10/28/2015 9:12 AM
by COL Greg Conti
Director, Army Cyber Institute
One of the challenges created by the ubiquity of Internet connected devices we use every day is the manner in which we interact with our devices as different user roles. If you are at work, on the Department of Defense Information Network (DoDIN), chances are you are a general user, with very little ability to alter your system other than through ordinary use. Even as an information security specialist and cyber officer, my current workstation restricts me to the rights and privileges afforded to any other general user. At home, on our laptop, tablet, or phone, however, we mostly operate as privileged users, often with complete control of security, updates, software, and use. On our personal devices we assume personal responsibility for the way we use our devices, the software we install, and the security of our data. As users we must be able to resolve the differences in our user roles and act with diligence across domains and devices.
To that end, the Chief Information Officer/G-6, along with multiple Army, Joint, academic and industry partners, has developed the Army Data Strategy. The Army Data Strategy is nested with the DoD Net-Centric Data Strategy and supports the Army Network Campaign Plan and Army Operating Concept. The current data environment is characterized by diverse, disconnected data sets, stovepiped analytical systems, complex standalone applications that depend on skilled expertise to access, and huge data storage and transport costs. These conditions render the exchange of data confusing, time-consuming and expensive, and have hindered warfighting effectiveness by denying decision makers powerful predictive and analytical capabilities.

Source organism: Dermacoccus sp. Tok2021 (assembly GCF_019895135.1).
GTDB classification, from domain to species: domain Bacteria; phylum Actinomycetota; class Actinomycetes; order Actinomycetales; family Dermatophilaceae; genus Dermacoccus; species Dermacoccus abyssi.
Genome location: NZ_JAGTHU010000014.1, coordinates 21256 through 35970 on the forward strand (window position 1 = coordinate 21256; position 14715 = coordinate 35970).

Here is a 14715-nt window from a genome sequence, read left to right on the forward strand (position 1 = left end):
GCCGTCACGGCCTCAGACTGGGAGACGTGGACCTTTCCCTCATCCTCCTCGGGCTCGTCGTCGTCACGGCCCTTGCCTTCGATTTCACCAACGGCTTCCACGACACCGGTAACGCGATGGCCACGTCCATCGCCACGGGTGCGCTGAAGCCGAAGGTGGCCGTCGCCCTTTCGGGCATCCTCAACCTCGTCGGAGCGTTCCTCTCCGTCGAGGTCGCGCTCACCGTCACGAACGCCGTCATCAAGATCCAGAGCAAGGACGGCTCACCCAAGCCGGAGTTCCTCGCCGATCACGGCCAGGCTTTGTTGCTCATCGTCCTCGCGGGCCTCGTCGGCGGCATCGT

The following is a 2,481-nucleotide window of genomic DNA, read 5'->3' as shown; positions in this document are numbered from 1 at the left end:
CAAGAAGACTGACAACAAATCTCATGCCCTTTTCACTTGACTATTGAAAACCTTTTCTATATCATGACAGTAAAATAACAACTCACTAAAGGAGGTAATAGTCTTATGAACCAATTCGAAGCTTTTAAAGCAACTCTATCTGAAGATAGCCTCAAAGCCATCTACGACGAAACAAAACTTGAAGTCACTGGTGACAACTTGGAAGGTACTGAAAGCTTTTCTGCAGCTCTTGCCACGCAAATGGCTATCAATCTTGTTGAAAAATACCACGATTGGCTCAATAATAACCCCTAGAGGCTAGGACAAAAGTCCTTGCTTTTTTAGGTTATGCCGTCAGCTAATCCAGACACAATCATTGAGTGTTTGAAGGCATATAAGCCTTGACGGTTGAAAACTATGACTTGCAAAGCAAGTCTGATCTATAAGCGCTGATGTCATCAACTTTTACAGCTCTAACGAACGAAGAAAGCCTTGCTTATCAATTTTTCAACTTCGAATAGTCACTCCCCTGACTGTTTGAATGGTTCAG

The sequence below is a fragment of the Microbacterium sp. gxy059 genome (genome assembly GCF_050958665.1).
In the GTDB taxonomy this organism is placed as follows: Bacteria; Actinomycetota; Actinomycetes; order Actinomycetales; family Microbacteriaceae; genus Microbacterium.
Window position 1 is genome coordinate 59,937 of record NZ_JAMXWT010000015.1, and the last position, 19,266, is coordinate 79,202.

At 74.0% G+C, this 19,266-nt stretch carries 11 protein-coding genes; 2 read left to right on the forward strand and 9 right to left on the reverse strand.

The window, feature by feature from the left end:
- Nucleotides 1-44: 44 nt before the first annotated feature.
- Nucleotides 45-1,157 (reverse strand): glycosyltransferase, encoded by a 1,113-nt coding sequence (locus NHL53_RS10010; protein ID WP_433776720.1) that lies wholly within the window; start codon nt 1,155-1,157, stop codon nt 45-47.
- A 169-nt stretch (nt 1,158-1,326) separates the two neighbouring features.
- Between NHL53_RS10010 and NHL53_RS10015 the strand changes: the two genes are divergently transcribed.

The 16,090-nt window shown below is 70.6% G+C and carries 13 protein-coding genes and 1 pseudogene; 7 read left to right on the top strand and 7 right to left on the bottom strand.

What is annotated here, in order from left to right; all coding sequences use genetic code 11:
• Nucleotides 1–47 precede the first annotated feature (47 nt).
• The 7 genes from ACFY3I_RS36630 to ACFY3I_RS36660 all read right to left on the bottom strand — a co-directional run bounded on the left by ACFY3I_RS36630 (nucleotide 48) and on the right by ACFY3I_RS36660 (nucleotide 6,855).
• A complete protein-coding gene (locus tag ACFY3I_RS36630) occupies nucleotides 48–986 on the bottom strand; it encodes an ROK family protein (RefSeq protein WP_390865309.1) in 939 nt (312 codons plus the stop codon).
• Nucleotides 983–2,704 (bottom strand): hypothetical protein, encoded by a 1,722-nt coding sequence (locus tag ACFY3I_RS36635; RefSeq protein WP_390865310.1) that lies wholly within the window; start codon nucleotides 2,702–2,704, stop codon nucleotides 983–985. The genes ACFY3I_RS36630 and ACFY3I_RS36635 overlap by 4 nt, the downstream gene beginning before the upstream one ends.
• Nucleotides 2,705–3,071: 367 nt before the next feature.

At some level, I think there is this notion that “if it works, it must be ok” that exists throughout the Army with regards to DoD computer use. For example, at work, if I want to charge my smartphone and I plug it in via USB cable and it begins to charge, I assume I have not violated any policy or placed the network and Army at risk. This is a dangerous mindset and one predicated by insufficient information security awareness and lack of perceived individual responsibility for network and data security. I think this mindset is further substantiated by a lack of feedback and a lack of incident reports that are conveyed to all users to stress the importance of following set security policies and taking personal responsibility for computing safely both at home and at work. Using true and relevant incident case studies during unit cybersecurity training will help to bring the threat more into focus for many of our Leaders and Soldiers. As Army Leaders we must make every effort to educate, train, and inspire our Soldiers to act responsibly and understand that their actions on and off the network can have strategic Army and national effects. As GEN (Ret.) Colin Powell once said, “Never neglect details. When everyone’s mind is dulled or distracted the leader must be doubly vigilant.”